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Attempts to assassinate the character of numerous high profile doubters, while avoiding the arguments for other candidates altogether.Published 10 months ago by Mr HW
Brilliant, but he reached the wrong conclusion. The information was so useful, for instance Shakespeare was the only playwright of his day to never changed a line a of script after... Read morePublished 14 months ago by swsprime
Shapiro does it all here. In a debate that can quickly become shrill, he gets to the bottom of a fascinating detective story about how the authorship "controversy" got... Read morePublished 15 months ago by Rob Hollister, Jr.
I have not read this book...however I do own Mark Anderson's book, Shakespeare by Another Name: the Life of Edward de Vere, the 17th Earl of Oxford, the Man who was Shakespeare. Read morePublished 17 months ago by Alaythia polymath
In Contested Will: Who Wrote Shakespeare, Shapiro makes a resolute and forceful case for William Shakespeare as the author of the Shakespeare plays. And why shouldn't he? Read morePublished on August 29, 2013 by Bruce Hutchison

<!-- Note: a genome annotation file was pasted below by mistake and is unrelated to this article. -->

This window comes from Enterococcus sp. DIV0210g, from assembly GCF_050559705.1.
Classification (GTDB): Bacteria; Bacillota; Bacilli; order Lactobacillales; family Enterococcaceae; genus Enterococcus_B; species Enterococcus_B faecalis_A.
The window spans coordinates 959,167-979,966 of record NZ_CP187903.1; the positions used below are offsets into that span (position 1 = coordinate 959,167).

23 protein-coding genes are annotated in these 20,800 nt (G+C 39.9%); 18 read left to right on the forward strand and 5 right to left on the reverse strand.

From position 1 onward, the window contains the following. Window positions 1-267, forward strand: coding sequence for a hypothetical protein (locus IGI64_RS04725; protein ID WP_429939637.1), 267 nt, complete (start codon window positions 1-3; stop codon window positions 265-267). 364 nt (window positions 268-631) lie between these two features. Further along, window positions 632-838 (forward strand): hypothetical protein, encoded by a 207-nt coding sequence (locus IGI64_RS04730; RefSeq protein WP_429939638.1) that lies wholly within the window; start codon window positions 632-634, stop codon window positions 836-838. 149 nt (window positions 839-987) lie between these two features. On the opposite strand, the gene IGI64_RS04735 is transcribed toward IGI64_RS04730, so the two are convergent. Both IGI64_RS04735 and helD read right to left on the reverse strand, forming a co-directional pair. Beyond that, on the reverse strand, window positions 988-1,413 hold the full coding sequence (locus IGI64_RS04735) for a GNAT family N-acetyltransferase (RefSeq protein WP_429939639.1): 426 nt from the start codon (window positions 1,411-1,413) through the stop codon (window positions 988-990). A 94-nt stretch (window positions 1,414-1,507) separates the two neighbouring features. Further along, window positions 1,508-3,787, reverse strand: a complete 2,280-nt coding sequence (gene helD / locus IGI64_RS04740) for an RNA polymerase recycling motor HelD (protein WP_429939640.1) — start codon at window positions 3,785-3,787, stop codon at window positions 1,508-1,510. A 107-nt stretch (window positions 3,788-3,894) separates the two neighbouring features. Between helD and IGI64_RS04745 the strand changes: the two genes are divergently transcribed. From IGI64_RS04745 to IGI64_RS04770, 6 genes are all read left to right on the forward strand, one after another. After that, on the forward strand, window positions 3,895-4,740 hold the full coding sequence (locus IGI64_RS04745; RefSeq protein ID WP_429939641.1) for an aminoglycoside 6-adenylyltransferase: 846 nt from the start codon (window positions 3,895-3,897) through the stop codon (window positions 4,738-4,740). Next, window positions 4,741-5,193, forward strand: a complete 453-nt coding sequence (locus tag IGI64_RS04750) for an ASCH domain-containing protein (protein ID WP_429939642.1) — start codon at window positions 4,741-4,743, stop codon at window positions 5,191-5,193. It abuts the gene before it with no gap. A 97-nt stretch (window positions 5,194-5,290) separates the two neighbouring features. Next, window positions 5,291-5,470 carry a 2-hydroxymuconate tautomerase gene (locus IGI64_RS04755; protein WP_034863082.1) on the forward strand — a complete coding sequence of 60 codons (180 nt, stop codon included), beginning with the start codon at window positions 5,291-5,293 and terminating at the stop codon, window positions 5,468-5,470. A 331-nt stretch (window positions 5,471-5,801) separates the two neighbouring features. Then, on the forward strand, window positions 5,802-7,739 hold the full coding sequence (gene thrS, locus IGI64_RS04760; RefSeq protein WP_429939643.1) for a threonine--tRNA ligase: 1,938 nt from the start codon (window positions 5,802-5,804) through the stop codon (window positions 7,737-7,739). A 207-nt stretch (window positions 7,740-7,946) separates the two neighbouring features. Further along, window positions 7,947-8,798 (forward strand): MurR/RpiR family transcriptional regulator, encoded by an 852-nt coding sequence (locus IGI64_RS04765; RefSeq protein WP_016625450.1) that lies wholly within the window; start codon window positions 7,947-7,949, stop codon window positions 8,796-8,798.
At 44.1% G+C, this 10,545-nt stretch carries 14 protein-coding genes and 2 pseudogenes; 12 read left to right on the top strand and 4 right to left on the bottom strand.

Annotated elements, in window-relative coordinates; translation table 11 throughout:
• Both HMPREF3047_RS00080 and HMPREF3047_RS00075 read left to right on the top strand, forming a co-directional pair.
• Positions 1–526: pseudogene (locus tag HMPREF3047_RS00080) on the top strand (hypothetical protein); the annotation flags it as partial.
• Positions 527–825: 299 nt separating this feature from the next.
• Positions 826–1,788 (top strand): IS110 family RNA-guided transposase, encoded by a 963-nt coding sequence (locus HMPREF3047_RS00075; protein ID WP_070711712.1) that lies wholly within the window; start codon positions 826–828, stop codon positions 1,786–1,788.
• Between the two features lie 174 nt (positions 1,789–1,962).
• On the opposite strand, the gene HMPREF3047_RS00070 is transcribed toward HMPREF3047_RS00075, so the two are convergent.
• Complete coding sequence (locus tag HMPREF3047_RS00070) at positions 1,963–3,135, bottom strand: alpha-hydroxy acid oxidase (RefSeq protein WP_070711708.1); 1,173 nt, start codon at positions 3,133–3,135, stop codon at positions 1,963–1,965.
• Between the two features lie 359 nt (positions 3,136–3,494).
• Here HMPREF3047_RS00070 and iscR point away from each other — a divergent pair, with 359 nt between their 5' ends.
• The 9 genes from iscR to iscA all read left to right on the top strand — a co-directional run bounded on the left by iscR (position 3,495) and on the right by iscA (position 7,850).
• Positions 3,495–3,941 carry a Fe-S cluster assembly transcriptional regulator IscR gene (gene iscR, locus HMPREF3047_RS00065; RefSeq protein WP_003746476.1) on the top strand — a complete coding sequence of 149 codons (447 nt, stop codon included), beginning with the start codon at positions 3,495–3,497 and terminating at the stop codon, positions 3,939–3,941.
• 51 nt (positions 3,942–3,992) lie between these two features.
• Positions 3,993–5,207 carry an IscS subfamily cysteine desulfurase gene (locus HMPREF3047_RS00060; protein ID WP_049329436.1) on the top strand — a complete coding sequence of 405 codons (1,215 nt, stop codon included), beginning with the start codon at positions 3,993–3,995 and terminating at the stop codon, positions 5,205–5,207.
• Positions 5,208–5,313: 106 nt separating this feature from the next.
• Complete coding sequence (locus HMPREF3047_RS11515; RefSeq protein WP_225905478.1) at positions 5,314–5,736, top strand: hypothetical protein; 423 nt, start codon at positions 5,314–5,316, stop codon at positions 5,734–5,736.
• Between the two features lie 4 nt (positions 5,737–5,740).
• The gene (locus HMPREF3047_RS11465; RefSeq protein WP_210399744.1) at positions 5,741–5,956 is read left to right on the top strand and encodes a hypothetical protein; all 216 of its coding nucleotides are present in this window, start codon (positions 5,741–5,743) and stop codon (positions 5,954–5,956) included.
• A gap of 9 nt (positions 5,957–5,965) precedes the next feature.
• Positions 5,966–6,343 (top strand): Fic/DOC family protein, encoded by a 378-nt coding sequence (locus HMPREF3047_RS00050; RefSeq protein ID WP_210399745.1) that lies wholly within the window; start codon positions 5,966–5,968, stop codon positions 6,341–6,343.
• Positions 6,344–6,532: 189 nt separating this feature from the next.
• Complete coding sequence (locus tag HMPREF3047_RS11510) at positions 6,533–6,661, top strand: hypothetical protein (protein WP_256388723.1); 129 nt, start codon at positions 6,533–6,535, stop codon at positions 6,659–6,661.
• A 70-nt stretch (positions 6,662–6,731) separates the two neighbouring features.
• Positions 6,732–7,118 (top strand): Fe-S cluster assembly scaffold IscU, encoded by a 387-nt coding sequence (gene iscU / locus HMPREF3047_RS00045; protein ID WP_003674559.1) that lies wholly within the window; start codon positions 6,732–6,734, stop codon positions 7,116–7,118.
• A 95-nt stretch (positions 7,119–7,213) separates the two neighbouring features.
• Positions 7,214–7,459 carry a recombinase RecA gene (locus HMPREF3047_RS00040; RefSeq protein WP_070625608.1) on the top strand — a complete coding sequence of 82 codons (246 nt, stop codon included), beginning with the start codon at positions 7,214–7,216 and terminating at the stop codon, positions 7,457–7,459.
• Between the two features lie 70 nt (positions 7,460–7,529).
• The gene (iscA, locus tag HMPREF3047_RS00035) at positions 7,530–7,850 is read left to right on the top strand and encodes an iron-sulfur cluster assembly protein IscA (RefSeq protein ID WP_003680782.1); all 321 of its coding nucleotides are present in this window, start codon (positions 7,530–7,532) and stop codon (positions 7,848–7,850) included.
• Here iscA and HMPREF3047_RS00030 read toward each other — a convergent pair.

James Shapiro has written an interesting and wide ranging book on the authorship problem. The bibliographical essay at the end of the book runs 40 pages. Read morePublished on August 5, 2013 by Donald E. Fulton
He should have lied hereafter;
There would have been a time for such a lie.
Academia creeps in this petty pace from lie to lie
To the last syllable of recorded... Read more
Not such fun to read as Bill Bryson (In 2213, the literary world may quarrel over who wrote "Bryson"), but more weighty on the authorship question. Read morePublished on May 28, 2013 by Sol Doute
I've always been interested in this debate and leaned heavily toward Edward De Vere, 17th Earl of Oxford, as the wielder of the pen of the bard. Read morePublished on May 14, 2013 by R. Williams